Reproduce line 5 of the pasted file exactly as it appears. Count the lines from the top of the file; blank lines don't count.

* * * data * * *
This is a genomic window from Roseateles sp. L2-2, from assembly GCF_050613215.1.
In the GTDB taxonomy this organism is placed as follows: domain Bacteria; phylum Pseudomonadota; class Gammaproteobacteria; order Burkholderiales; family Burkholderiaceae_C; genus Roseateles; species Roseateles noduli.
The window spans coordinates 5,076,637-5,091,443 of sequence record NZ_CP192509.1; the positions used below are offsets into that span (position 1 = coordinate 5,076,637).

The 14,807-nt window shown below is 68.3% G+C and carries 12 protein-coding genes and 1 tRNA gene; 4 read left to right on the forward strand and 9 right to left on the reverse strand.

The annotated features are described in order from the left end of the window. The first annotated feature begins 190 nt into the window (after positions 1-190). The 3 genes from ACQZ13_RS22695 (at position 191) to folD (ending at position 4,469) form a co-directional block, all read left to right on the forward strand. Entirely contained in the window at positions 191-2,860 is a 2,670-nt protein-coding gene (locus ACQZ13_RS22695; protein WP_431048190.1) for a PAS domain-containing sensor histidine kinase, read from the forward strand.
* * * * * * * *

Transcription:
The annotated features are described in order from the left end of the window. The first annotated feature begins 190 nt into the window (after positions 1-190). The 3 genes from ACQZ13_RS22695 (at position 191) to folD (ending at position 4,469) form a co-directional block, all read left to right on the forward strand. Entirely contained in the window at positions 191-2,860 is a 2,670-nt protein-coding gene (locus ACQZ13_RS22695; protein WP_431048190.1) for a PAS domain-containing sensor histidine kinase, read from the forward strand.